Honda Tadakatsu by and accredited to 不明。 unknown – 良玄寺所蔵品。現在は千葉県立中央博物館大多喜城分館にある。, Public Domain, https://commons.wikimedia.org/w/index.php?curid=3397023
William Wallace Longsword by and attributed to Glenn J. Mason from Edinburgh, Scotland – 00022.jpg, CC BY 2.0, https://commons.wikimedia.org/w/index.php?curid=3534808
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Christians in Pop Culture: Comic Books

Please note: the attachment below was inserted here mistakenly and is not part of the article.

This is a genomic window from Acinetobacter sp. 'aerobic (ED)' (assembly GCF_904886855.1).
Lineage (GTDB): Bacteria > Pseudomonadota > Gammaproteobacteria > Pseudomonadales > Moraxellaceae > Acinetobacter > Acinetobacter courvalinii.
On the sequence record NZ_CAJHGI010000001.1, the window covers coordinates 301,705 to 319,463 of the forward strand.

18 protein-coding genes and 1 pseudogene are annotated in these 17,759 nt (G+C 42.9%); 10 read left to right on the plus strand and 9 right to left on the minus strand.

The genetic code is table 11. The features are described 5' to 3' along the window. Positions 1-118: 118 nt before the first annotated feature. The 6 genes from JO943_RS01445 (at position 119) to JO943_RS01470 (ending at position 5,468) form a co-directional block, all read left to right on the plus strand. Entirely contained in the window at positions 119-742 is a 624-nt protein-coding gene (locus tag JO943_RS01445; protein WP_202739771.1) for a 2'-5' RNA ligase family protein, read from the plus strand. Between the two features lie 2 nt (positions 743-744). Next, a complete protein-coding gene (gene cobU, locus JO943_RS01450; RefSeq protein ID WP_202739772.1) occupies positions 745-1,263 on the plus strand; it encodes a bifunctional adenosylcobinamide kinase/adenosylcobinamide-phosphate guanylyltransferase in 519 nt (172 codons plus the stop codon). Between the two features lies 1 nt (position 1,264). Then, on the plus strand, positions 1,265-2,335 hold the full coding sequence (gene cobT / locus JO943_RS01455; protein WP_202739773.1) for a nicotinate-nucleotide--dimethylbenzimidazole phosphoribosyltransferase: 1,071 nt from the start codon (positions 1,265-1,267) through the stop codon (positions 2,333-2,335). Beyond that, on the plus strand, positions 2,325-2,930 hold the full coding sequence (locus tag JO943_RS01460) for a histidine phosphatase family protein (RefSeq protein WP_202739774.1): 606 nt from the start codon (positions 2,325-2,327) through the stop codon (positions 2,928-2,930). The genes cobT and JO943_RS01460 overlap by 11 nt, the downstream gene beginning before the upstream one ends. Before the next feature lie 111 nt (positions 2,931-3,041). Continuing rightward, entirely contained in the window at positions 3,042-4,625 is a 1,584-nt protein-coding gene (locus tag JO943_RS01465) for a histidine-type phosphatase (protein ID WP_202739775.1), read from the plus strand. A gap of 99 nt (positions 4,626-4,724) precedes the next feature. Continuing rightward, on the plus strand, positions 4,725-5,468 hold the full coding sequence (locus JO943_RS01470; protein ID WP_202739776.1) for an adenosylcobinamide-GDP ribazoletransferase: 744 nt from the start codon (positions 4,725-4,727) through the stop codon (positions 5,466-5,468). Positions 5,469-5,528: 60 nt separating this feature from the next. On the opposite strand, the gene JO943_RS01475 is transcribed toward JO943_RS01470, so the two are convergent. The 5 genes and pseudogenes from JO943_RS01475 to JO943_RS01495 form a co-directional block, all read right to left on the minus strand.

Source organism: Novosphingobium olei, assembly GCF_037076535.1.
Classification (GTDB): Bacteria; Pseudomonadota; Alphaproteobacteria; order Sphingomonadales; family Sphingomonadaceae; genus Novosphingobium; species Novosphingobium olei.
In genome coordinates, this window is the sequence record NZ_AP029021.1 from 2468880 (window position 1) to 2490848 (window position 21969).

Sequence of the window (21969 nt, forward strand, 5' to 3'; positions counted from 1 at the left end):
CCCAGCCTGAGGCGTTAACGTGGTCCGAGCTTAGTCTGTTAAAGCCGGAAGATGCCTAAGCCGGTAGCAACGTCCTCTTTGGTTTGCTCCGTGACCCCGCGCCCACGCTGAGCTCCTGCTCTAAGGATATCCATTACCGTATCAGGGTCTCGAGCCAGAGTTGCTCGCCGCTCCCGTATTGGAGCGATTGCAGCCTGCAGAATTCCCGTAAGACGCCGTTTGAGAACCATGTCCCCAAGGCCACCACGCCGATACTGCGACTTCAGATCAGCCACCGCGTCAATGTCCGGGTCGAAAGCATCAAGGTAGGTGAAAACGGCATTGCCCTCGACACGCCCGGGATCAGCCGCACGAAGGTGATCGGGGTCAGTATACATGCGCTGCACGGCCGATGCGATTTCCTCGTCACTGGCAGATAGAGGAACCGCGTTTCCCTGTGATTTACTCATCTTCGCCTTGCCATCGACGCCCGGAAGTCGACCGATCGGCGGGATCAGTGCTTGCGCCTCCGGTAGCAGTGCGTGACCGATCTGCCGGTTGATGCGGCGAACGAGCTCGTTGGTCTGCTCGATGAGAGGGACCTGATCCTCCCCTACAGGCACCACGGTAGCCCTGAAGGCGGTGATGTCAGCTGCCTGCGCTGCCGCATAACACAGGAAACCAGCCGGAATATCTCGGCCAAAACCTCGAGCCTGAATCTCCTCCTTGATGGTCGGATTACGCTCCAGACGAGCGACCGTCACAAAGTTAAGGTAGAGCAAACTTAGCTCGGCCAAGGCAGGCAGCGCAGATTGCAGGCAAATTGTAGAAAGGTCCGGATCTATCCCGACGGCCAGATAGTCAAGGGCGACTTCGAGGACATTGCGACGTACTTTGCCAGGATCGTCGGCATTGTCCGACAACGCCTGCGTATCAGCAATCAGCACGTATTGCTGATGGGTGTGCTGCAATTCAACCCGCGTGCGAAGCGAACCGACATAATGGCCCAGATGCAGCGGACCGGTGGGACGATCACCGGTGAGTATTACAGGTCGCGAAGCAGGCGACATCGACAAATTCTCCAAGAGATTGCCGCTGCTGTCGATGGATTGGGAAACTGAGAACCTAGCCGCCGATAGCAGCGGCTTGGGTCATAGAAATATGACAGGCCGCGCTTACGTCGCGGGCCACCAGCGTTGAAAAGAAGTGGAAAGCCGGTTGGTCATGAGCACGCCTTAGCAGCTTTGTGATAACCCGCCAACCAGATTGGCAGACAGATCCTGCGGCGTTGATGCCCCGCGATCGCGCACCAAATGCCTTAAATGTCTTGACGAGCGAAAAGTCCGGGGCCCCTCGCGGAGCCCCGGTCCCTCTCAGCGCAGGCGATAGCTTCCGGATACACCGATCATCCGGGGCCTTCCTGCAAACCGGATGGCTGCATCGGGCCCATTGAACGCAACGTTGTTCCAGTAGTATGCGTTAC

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Over the years, being a Christian has became less and less of an okay thing. This is a total truth in Pop Culture. Whether this is due to society only seeing the negative aspects of hypocritical Christians or whether the world at large would rather not involve a benevolent God into their lives; having to traverse this life, when in certain walks of life you are laughed at for your beliefs, makes it extremely cumbersome. As a Christian, I try to bite my tongue when my friends do not share my personal religious beliefs but I have had some ask me how I can watch Doctor Who which in no way supportive of organized religion or even The Big Bang Theory TV show whose lead character, Sheldon, pokes fun at his religious mother. So am I a hypocrite for watching Doctor Who on Saturday night and getting up on Sunday morning to attend church? What about my love for astrology and interest in science? What about my favorite novel; or better yet what do my comic books say about religion? Can my Christian faith exist in a comic book world?